This model of course design emphasizes the integrated nature of the three elements that make up course design. Rather than a linear approach this model focuses on the impact each of the elements has on the other (Fink, 2003).
Black and Moore (2019) have expanded Fink’s initial list of prompts to factor in the principles of UDL into this instructional design model. Please review the Integrated Course Design Module Plan Worksheet, which is also an excerpt from UDL Navigators in Higher Education: A Field Guide. Would developing a course this way work for your discipline?
For more information on general instructional design frameworks, check out our annotated bibliography.
Technology Integration Frameworks
- Substitution: Tech acts as a direct tool substitute, with no functional change
- Augmentation: Tech acts as a direct tool substitute, with functional improvement
- Modification: Tech allows for significant task redesign
- Redefinition: Tech allows for the creation of new tasks previously inconceivable.
The video below takes this introduction a step further as Ruben Puentedura explains the levels with a higher ed perspective and some more specific examples. The audio can be a bit difficult to hear at times; if you are having trouble hearing you can try turning on the captions or accessing this version that does not have the background music.
The TPACK Model is a framework introduced by Punya Mishra and Matthew J. Koehler in 2006. To start our study of TPACK, watch the 5 minute video below.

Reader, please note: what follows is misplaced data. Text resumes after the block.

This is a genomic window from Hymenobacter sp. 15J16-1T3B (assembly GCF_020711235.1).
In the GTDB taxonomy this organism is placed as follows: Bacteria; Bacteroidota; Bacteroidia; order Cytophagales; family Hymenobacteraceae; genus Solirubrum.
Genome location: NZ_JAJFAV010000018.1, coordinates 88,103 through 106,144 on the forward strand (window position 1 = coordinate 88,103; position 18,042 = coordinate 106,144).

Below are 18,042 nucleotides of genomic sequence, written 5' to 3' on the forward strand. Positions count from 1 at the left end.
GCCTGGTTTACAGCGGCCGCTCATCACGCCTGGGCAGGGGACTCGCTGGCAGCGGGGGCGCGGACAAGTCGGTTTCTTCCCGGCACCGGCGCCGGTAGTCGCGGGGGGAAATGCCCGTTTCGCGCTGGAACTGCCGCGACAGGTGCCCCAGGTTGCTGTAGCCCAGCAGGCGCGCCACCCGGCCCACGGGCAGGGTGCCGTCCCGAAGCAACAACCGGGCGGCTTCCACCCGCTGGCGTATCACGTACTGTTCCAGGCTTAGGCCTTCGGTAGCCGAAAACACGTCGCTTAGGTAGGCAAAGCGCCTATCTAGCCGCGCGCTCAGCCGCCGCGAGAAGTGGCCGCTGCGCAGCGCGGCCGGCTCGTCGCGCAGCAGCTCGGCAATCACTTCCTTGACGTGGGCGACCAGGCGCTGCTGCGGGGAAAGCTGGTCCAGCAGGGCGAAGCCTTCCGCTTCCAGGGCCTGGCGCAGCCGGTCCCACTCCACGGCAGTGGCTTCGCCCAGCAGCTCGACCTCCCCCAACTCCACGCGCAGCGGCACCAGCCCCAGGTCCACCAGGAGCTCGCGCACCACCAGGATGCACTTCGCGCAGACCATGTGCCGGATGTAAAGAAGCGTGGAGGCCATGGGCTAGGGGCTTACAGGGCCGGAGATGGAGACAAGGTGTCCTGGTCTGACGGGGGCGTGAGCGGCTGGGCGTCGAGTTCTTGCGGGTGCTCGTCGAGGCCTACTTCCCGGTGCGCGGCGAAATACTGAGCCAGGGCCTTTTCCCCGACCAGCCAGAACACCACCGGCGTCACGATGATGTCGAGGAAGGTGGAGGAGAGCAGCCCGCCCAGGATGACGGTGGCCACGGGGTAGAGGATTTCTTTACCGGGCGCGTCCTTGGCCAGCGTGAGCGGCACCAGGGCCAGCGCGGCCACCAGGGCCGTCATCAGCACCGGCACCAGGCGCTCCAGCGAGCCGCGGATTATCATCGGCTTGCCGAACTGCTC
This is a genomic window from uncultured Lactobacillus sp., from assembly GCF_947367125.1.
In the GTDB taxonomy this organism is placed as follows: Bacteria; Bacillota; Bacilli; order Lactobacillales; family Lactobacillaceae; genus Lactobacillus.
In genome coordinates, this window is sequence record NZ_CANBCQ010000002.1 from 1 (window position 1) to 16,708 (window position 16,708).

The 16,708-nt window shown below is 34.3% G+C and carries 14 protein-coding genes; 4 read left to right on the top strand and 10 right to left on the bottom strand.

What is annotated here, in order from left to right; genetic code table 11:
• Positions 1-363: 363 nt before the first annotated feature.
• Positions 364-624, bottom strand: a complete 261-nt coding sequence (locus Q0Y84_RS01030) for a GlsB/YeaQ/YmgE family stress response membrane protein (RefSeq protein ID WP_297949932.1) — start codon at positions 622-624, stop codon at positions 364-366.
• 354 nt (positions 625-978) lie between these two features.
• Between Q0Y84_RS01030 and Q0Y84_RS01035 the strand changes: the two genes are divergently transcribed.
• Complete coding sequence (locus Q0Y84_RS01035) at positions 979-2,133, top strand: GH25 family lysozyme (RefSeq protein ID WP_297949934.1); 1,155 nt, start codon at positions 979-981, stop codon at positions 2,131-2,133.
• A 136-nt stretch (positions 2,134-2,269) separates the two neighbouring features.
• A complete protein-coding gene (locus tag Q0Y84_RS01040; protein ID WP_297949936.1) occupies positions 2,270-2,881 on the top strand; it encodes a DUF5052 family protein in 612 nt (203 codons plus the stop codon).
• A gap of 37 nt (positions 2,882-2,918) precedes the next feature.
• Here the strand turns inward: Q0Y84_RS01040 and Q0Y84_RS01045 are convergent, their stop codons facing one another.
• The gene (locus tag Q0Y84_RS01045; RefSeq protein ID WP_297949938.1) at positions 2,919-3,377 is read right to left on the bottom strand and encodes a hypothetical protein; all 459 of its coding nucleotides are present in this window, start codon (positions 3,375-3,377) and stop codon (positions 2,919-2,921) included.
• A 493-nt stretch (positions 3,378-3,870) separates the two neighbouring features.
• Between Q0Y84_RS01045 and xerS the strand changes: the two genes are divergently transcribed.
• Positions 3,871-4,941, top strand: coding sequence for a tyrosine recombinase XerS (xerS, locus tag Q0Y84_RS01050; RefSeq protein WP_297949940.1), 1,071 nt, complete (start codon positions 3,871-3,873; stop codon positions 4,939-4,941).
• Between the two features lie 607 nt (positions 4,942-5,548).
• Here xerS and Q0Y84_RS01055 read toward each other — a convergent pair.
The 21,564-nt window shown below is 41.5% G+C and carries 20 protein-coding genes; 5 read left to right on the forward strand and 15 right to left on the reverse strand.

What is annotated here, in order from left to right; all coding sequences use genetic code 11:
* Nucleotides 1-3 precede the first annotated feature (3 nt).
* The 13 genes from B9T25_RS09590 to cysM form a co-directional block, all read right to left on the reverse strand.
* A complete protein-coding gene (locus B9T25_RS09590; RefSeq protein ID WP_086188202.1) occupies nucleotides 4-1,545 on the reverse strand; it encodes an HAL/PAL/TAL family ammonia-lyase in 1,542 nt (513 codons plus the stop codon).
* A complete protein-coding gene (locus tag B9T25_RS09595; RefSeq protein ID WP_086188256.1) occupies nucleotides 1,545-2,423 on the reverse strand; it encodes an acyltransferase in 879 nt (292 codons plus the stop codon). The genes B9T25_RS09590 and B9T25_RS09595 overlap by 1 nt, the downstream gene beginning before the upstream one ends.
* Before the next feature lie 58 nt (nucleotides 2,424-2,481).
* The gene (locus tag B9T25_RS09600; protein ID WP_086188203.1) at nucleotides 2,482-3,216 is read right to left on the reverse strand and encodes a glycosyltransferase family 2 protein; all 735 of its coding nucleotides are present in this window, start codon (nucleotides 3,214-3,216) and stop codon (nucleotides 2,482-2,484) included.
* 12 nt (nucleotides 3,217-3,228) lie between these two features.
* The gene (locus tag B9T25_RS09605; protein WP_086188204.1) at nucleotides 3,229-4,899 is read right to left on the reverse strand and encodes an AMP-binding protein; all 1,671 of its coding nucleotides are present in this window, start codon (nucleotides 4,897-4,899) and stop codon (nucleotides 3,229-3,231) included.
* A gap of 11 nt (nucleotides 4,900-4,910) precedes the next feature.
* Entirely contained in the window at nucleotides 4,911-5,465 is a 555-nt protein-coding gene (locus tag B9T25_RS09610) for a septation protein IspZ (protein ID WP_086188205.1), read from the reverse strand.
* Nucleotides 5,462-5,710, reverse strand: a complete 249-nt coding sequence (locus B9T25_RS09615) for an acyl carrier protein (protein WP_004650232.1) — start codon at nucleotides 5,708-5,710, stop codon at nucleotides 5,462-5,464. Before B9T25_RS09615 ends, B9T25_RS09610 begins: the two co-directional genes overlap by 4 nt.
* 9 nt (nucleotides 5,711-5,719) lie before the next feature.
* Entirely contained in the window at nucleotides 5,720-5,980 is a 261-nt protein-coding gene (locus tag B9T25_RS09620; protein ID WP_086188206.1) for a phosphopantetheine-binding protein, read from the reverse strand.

If you prefer text to video, a brief explanation is also available in “TPACK Explained“ from TPACK.org.
TPACK & UDL
Benton-Borghi (2013) articulated the importance of using a UDL-infused TPACK model in her article, “A Universally Designed for Learning (UDL) Infused Technological Pedagogical Content Knowledge (TPACK) Practitioners’ Model Essential for Teacher Preparation in the 21st Century.” We’ve reviewed the highlights of Benton-Borghi’s work in the short video below:
Like many other models, the Technology Integration Matrix (TIM) was designed for the K12 environment between 2003 and 2006. Despite it’s K12 origin, this framework has relevance in any instructional setting, including higher education. To start our study of this model, watch the first six minutes in the video below from a 2013 ISTE presentation. The presenter’s context is K12, but he explains the basics quite well and highlights the role that this matrix plays in creating more student-centered classrooms and promoting critical thinking.
Next, take a few minutes to explore The Technology Integration Matrix yourself, including looking at examples for specific levels.
For more information on Technology Integration Frameworks, check out our annotated bibliography.
Benton-Borghi, B. H. (2013). A universally designed for learning (UDL) infused technological pedagogical content knowledge (TPACK) practictioners’ model essential for teacher preparation in the 21st century. Journal of Educational Computing Research, 48(2), p. 245-265. doi: http://dx.doi.org/10.2190/EC.48.2.g
Black, J. & Moore, E. J. (2019). UDL Navigators in Higher Education: A Field Guide. CAST Publishing.
Fink, L. D. (2003). A self-directed guide to designing courses for significant learning [pdf]. Retrieved from https://www.deefinkandassociates.com